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LG Renoir eight-megapixel cameraphone

Serious alternative to the you-know-what

Gartner critical capabilities for enterprise endpoint backup

The smooth black front is dominated by the 3in display, a 240 x 400, 262,000-colour touchscreen that’s smaller and less detailed than the Apple one.

Round the back, the camera lens protrudes just a few millimetres from smooth graphite-grey surface. LG has ditched the Viewty’s round-the-lens zoom control for a more conventional rocker key. Around the lens is a sliding cover.

LG Renoir KC910 8Mp cameraphone

Pressing the main menu button pulls up a side bar of four sub menu category icons

The smart-looking front and back panels are covered by sheets of glossy plastic which are typically smudge-attracting. A small low-res video-call camera sits anonymously above the Renoir’s screen, while three control buttons are arranged below the display – regular Call and End buttons, plus a key for calling up a list of currently running applications.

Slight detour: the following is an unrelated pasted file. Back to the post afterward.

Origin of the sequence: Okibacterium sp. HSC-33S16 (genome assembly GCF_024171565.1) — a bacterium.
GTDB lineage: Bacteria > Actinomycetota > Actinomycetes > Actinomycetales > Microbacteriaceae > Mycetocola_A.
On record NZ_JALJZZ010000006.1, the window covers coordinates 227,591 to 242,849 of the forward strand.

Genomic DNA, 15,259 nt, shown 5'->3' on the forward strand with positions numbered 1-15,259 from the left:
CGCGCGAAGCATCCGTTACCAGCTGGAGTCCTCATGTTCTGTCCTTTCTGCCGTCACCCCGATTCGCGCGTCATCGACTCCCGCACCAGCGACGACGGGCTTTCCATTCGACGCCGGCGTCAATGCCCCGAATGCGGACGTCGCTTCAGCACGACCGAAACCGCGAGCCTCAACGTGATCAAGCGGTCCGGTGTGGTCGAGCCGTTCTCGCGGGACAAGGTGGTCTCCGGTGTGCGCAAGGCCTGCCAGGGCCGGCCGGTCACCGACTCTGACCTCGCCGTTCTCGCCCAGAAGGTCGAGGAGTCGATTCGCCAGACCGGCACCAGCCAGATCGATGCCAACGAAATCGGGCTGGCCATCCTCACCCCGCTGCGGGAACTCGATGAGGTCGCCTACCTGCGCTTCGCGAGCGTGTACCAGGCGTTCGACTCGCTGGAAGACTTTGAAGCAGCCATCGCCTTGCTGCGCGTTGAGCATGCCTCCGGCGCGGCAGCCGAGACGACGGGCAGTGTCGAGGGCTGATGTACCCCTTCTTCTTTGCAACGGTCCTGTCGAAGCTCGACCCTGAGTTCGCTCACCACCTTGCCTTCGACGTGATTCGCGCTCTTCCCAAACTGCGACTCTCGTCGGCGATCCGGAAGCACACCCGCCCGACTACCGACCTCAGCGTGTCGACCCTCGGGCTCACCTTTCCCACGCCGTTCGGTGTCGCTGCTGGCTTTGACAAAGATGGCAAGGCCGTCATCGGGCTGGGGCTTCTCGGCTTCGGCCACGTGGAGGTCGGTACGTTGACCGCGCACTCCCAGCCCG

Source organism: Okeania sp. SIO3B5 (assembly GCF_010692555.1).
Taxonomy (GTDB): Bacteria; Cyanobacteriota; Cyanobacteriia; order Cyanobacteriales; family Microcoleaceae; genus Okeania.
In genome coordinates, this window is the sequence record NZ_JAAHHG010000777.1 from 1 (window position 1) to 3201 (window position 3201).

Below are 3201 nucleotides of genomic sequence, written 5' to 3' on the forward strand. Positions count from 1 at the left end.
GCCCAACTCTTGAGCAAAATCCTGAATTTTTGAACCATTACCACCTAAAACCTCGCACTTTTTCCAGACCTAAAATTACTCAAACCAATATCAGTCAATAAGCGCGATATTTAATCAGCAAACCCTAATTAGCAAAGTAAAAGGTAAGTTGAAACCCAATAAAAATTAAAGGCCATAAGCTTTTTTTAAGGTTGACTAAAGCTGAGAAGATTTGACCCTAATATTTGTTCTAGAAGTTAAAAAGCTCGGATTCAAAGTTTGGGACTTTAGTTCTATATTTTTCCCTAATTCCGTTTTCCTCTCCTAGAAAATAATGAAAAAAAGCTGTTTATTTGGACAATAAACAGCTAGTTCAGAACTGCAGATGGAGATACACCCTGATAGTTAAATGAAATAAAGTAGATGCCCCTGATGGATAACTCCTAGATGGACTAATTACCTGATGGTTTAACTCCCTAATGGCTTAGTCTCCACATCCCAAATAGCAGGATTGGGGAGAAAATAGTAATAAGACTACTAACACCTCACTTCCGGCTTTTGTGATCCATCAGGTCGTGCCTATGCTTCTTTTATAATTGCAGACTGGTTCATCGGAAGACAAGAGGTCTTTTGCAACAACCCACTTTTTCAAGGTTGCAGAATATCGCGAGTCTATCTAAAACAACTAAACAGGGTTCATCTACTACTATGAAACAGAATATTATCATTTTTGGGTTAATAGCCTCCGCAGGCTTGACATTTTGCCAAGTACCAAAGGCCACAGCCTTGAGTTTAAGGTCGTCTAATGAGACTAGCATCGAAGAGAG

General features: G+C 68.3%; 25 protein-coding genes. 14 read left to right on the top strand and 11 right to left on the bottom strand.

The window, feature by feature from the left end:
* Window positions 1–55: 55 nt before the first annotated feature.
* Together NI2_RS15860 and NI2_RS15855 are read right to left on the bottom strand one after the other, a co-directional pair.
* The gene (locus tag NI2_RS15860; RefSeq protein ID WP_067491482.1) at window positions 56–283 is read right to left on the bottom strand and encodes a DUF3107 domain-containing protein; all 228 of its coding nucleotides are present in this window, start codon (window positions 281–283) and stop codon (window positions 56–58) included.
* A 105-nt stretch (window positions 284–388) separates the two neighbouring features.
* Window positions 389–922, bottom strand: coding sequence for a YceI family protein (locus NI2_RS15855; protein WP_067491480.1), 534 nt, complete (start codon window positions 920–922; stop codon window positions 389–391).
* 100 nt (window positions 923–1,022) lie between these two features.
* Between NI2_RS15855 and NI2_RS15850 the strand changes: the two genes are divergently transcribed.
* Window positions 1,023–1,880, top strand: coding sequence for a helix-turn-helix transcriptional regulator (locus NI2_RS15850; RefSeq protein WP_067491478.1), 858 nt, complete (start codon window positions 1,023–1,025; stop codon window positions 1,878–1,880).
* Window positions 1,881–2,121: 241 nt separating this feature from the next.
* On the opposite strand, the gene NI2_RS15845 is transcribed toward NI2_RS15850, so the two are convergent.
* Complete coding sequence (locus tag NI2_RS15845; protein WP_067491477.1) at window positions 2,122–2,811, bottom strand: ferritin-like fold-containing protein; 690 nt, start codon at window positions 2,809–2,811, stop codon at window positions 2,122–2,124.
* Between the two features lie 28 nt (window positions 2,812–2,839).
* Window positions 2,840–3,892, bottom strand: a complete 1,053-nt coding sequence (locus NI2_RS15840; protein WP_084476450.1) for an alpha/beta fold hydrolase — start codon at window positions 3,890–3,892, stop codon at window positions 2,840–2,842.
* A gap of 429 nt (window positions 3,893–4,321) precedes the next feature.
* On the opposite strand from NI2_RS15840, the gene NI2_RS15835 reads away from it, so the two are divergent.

The LG Renoir is built around a UI to that's like the one used on previous LG touchscreen phones. There have been improvements and enhancements along the way, and the new one feels a more responsive. Scrolling is smoother, for instance, and flicking through lists more fluid.

Haptic feedback lets you know when buttons have been properly pressed - levels for this vibrating feedback can be adjusted. The Renoir’s UI doesn't deliver quite the easy user-friendliness and slickness of the iPhone, but it does the job.

The home screen has a row of four icons along the bottom for phone dialing, the contacts book, messaging and the main menu. Above and to the right of them, there’s a small ‘W’ that pulls up a toolbar of widgets at the bottom of the screen, representing a limited selection of applications you can have on your home screen: music player, FM radio, photo gallery, clocks, calendar, notes, speed dialing and an Accuweather online weather forecast.

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